Issue #17: Three Count Fall
NOAH Turmoil, Aoyagi wins Champion Carnival, Around the Rings of Golden Week in Japan!
ONE COUNT: NOSAWA Rongai is Out as NOAH Booker…So What Happens Next?
Our long, international nightmare may be over…and yet, it may be just beginning.
NOSAWA Rongai is out as head booker of Pro Wrestling NOAH after a tumultuous and largely unproductive three-year run at the creative helm of the promotion.
NOSAWA and his Perros del Mal de Japon stable, which also included Kotaro Suzuki and Dragon Gate’s Eita, finished up their NOAH run following the May 5th show at Korakuen Hall, with NOSAWA’s contract not being renewed. The trio then showed up at Dragon Gate’s Dead or Alive show on that same day and promptly won the Open the Triangle Gate championship. There is no indication that NOSAWA will serve in any sort of booking/behind-the-scenes role in that promotion.
NOAH’s disastrous attendance numbers for their back-to-back nights at Ryogoku Sumo Hall (see Issue #16 of THREE COUNT FALL for a full report on those shows) were apparently the final straw that led to NOSAWA’s dismissal.
All indications are that Kendo Kashin, who has been a semi-regular in Pro Wrestling NOAH and had a hand in creative decisions under NOSAWA, will be the promotion’s new head booker going forward. More on that later…
As for NOSAWA’s run booking NOAH, it’s difficult to see where it had any benefit to the promotion whatsoever.
The junior heavyweight division that he also wrestled bordered on (and frequently crossed the line to) self-parody, with numerous turns and unit changes on nearly every major show. It was legitimately difficult to remember who was a member of units like KONGO, Stinger, Perros, and the NOAH Junior Army on any given day—quite possibly the most Vince Russo-style booking I have ever seen in a major Japanese promotion.
On the heavyweight side, no one is more emblematic of NOSAWA’s utter failure as a booker than Kaito Kiyomiya. He inherited the then-22-year-old “supernova” as GHC Champion and kept the title on him until Jan. 4th, 2020, when Go Shiozaki defeated Kiyomiya for the championship.
Since the beginning of 2020, Kiyomiya’s booking has been at a standstill—he regularly defeats junior heavyweights and lower-ranked heavyweights, but has an absolutely horrendous record against established main event-level wrestlers. This includes a 1-8 record in singles and tag team title matches during that period.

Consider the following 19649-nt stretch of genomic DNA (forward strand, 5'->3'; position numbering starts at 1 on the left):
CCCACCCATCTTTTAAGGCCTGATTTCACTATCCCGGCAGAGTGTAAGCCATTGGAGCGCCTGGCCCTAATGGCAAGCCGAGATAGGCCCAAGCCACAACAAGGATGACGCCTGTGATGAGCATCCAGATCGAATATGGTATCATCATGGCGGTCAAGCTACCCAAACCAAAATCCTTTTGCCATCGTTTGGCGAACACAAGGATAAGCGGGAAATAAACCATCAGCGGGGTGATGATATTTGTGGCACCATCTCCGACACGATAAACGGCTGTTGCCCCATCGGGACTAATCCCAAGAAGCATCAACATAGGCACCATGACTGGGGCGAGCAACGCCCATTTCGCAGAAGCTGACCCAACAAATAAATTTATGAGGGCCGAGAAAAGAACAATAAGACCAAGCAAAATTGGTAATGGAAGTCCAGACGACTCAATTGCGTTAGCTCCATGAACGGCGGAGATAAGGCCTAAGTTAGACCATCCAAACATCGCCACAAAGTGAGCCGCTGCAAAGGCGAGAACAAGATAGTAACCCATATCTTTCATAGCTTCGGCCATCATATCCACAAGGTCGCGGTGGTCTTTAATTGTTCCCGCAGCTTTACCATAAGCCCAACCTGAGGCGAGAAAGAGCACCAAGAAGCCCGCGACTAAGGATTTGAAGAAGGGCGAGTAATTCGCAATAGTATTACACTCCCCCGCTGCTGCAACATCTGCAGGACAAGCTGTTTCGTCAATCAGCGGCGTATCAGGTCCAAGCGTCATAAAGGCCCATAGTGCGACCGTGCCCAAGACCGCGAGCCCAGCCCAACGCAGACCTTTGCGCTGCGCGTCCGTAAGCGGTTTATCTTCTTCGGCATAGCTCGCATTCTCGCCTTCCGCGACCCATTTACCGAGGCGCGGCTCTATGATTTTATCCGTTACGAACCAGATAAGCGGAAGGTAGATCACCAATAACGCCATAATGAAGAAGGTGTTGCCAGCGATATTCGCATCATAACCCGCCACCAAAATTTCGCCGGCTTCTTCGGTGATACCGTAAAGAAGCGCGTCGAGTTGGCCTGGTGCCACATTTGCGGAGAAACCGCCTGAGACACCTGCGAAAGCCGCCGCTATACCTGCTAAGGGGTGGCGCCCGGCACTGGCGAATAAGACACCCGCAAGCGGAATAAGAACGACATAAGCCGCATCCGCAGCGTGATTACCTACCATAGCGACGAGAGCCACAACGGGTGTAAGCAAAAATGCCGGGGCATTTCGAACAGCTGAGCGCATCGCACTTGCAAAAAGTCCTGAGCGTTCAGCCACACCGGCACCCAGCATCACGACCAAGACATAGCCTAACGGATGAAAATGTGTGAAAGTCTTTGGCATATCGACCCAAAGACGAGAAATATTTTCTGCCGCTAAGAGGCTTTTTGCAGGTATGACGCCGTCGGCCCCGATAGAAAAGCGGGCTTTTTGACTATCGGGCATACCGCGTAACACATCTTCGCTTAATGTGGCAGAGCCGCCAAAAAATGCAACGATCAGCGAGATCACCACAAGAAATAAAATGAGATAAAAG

As I have talked and written about extensively, nothing exemplifies everything that has been wrong about Pro Wrestling NOAH more than the Kiyomiya-Keiji Mutoh “rivalry. Kiyomiya has an 0-2-1 record against Mutoh in singles matches, lost the GHC Tag Team Championship to him (and Marufuji), and was bloodied/RUN OVER BY A CAR driven by Mutoh’s Great Muta alter ego. Through each one of these instances (including the way he was positioned in his match teaming with Muto to take on Hiroshi Tanahashi and Kazuchika Okada), NOSAWA made it clear and obvious that Kiyomiya was not on the same level as the “real stars” like Mutoh. There was no story arc or build to Kiyomiya overcoming the likes of Mutoh—rather, he was there to make Mutoh look good.
In many ways, that’s the legacy of NOSAWA Rongai as booker of Pro Wrestling NOAH. No one was elevated. No one is a bigger star than they were before he took over. The likes of Kiyomiya, Katsuhiko Nakajima, Kenoh, and others are arguably in a worse spot than they were before he took over—now, through NOSAWA’s booking, they are seen as clearly being a level below the likes of Mutoh, Fujita, Funaki, Tanaka, Suzuki, Sugiura, and others.
Where do we go from here? The answer is apparently Kendo Kashin, and you are likely in for serious disappointment if you are expecting a significant departure from recent booking patterns.
The recent championship reigns of Kazayuki Fujita, Masakatsu Funaki, and Hideki Suzuki indicate the already-growing influence of Kashin’s behind-the-scenes power. Given the long-term plans for Fujita as champion prior to him being sidelined with a reported positive COVID test (and his close relationship with Kashin), it is very easy to imagine a scenario where Satoshi Kojima wins the GHC Heavyweight Championship on June 12th and is used as a pass-through transitional champion to get the title back on Fujita.